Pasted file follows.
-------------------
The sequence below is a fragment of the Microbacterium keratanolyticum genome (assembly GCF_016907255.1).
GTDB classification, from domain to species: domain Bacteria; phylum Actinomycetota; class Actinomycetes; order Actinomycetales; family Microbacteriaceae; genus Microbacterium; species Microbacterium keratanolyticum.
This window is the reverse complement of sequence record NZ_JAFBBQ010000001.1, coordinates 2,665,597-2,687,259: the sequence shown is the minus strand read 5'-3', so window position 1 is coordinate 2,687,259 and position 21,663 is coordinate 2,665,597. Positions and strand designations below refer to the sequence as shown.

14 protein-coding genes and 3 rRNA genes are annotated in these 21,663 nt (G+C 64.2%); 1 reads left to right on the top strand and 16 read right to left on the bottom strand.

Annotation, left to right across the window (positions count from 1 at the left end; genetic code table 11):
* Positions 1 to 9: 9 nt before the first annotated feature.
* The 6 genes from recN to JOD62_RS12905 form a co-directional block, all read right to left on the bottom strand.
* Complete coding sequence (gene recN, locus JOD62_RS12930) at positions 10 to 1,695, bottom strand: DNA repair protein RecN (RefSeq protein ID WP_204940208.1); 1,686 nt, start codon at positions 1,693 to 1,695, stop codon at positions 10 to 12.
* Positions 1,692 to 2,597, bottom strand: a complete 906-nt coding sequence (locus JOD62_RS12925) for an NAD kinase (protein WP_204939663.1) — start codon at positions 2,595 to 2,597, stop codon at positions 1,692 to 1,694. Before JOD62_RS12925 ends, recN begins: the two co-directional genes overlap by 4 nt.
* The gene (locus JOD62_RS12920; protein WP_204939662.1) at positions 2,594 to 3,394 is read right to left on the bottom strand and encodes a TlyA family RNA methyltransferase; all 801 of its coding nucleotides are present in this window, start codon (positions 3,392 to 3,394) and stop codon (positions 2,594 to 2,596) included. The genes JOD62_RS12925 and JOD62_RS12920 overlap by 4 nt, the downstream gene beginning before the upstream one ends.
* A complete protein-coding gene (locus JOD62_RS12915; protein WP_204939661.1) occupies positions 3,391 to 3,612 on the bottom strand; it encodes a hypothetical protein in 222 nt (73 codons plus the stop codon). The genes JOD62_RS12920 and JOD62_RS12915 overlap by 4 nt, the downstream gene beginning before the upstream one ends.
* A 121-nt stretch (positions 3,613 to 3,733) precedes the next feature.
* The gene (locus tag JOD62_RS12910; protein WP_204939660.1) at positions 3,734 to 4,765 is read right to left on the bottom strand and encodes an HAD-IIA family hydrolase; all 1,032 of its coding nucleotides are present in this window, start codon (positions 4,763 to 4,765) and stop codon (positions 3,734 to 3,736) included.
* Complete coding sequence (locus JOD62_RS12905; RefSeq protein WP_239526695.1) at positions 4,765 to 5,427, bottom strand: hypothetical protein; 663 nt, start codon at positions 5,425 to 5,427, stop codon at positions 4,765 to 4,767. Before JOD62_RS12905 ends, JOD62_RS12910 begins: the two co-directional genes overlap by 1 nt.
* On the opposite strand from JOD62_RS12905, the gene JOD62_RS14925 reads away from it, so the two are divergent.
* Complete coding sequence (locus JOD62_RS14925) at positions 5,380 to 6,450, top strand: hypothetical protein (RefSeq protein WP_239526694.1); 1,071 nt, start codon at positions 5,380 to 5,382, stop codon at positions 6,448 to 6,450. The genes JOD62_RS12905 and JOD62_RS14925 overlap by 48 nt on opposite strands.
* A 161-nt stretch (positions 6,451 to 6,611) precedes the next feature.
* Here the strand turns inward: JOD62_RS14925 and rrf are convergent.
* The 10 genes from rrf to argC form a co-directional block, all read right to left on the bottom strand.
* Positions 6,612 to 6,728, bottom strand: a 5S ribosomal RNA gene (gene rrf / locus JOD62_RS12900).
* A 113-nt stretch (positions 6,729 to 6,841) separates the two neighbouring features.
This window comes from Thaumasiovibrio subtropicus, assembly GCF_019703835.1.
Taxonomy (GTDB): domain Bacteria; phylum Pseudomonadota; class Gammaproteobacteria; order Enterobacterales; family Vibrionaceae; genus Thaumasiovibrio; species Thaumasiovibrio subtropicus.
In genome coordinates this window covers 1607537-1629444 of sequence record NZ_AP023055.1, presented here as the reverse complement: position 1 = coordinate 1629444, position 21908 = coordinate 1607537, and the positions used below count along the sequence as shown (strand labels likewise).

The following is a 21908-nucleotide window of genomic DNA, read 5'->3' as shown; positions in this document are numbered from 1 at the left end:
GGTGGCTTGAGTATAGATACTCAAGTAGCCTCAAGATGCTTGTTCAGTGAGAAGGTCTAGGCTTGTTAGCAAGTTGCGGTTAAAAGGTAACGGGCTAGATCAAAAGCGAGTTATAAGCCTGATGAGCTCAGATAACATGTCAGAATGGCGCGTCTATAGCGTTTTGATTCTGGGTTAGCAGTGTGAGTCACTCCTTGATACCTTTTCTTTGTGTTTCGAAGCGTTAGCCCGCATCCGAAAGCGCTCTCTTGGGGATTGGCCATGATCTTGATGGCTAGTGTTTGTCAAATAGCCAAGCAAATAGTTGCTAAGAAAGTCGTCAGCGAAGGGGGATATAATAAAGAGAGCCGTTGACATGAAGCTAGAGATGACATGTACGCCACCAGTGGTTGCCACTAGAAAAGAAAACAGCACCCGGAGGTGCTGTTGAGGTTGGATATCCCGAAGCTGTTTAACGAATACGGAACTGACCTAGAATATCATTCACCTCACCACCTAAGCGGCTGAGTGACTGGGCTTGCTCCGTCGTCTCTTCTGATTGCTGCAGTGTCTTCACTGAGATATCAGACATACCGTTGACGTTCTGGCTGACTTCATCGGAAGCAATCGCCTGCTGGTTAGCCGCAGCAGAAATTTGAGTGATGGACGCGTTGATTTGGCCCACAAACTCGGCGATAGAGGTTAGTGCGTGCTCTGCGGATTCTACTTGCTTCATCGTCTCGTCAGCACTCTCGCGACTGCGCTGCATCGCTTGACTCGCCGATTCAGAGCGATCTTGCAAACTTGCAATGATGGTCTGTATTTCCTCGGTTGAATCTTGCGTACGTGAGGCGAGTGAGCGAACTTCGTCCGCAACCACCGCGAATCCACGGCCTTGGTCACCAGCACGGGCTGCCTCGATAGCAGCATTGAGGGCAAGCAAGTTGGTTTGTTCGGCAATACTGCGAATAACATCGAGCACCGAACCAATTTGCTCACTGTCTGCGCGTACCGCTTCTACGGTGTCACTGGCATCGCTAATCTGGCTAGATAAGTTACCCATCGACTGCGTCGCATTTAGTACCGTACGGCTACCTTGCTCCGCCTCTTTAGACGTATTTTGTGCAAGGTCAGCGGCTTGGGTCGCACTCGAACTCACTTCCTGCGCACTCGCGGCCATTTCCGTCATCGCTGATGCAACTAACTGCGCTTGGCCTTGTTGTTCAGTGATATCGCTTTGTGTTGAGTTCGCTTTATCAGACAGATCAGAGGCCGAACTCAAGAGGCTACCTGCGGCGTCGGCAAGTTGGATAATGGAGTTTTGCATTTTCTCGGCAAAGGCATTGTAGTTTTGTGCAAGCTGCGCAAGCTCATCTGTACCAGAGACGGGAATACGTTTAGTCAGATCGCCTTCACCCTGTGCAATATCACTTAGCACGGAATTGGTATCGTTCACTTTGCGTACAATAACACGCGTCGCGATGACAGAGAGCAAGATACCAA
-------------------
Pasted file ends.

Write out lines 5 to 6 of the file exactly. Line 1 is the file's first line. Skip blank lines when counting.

Annotation, left to right across the window (positions count from 1 at the left end; genetic code table 11):
* Positions 1 to 9: 9 nt before the first annotated feature.